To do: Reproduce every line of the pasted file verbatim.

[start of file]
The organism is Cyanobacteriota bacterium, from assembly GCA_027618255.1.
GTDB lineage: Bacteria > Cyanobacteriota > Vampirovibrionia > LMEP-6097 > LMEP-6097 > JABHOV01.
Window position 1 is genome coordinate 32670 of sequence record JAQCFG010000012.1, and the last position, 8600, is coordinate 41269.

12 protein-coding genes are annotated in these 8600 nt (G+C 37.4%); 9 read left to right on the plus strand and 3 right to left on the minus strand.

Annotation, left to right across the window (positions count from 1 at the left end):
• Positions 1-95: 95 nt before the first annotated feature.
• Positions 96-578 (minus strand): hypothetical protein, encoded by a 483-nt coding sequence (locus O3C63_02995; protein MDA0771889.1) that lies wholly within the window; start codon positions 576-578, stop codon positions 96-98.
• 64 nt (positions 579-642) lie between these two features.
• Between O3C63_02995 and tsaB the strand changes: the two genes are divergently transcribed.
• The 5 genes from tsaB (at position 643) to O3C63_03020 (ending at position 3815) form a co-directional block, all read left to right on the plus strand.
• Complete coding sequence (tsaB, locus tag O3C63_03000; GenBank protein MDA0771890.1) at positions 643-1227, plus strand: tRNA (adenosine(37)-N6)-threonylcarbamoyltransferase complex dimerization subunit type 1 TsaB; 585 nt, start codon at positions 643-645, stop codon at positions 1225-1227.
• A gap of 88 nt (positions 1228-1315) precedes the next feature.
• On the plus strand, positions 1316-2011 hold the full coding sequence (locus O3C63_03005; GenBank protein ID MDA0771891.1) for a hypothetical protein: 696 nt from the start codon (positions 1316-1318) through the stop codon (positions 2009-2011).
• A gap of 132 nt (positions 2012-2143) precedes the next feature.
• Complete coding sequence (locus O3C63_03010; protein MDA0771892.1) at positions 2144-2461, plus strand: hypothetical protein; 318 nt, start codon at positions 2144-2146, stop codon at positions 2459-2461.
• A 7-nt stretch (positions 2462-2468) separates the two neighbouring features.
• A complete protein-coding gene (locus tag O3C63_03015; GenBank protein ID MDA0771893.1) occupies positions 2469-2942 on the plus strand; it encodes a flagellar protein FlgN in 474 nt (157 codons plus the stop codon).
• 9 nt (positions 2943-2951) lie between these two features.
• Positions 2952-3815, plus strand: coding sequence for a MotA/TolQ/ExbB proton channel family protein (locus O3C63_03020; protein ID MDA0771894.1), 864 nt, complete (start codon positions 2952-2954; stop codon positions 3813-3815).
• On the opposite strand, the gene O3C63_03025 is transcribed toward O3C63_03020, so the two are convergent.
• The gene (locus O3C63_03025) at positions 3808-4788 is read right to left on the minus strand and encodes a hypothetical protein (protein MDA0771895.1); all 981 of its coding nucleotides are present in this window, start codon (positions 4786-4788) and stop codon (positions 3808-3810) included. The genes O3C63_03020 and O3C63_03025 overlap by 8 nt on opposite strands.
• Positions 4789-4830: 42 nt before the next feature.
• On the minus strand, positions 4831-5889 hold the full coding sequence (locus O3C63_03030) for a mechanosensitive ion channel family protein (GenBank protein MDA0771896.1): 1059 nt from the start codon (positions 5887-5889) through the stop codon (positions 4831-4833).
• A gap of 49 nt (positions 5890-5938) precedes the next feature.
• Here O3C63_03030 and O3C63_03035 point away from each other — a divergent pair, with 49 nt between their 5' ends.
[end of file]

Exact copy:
The organism is Cyanobacteriota bacterium, from assembly GCA_027618255.1.
GTDB lineage: Bacteria > Cyanobacteriota > Vampirovibrionia > LMEP-6097 > LMEP-6097 > JABHOV01.
Window position 1 is genome coordinate 32670 of sequence record JAQCFG010000012.1, and the last position, 8600, is coordinate 41269.

12 protein-coding genes are annotated in these 8600 nt (G+C 37.4%); 9 read left to right on the plus strand and 3 right to left on the minus strand.

Annotation, left to right across the window (positions count from 1 at the left end):
• Positions 1-95: 95 nt before the first annotated feature.
• Positions 96-578 (minus strand): hypothetical protein, encoded by a 483-nt coding sequence (locus O3C63_02995; protein MDA0771889.1) that lies wholly within the window; start codon positions 576-578, stop codon positions 96-98.
• 64 nt (positions 579-642) lie between these two features.
• Between O3C63_02995 and tsaB the strand changes: the two genes are divergently transcribed.
• The 5 genes from tsaB (at position 643) to O3C63_03020 (ending at position 3815) form a co-directional block, all read left to right on the plus strand.
• Complete coding sequence (tsaB, locus tag O3C63_03000; GenBank protein MDA0771890.1) at positions 643-1227, plus strand: tRNA (adenosine(37)-N6)-threonylcarbamoyltransferase complex dimerization subunit type 1 TsaB; 585 nt, start codon at positions 643-645, stop codon at positions 1225-1227.
• A gap of 88 nt (positions 1228-1315) precedes the next feature.
• On the plus strand, positions 1316-2011 hold the full coding sequence (locus O3C63_03005; GenBank protein ID MDA0771891.1) for a hypothetical protein: 696 nt from the start codon (positions 1316-1318) through the stop codon (positions 2009-2011).
• A gap of 132 nt (positions 2012-2143) precedes the next feature.
• Complete coding sequence (locus O3C63_03010; protein MDA0771892.1) at positions 2144-2461, plus strand: hypothetical protein; 318 nt, start codon at positions 2144-2146, stop codon at positions 2459-2461.
• A 7-nt stretch (positions 2462-2468) separates the two neighbouring features.
• A complete protein-coding gene (locus tag O3C63_03015; GenBank protein ID MDA0771893.1) occupies positions 2469-2942 on the plus strand; it encodes a flagellar protein FlgN in 474 nt (157 codons plus the stop codon).
• 9 nt (positions 2943-2951) lie between these two features.
• Positions 2952-3815, plus strand: coding sequence for a MotA/TolQ/ExbB proton channel family protein (locus O3C63_03020; protein ID MDA0771894.1), 864 nt, complete (start codon positions 2952-2954; stop codon positions 3813-3815).
• On the opposite strand, the gene O3C63_03025 is transcribed toward O3C63_03020, so the two are convergent.
• The gene (locus O3C63_03025) at positions 3808-4788 is read right to left on the minus strand and encodes a hypothetical protein (protein MDA0771895.1); all 981 of its coding nucleotides are present in this window, start codon (positions 4786-4788) and stop codon (positions 3808-3810) included. The genes O3C63_03020 and O3C63_03025 overlap by 8 nt on opposite strands.
• Positions 4789-4830: 42 nt before the next feature.
• On the minus strand, positions 4831-5889 hold the full coding sequence (locus O3C63_03030) for a mechanosensitive ion channel family protein (GenBank protein MDA0771896.1): 1059 nt from the start codon (positions 5887-5889) through the stop codon (positions 4831-4833).
• A gap of 49 nt (positions 5890-5938) precedes the next feature.
• Here O3C63_03030 and O3C63_03035 point away from each other — a divergent pair, with 49 nt between their 5' ends.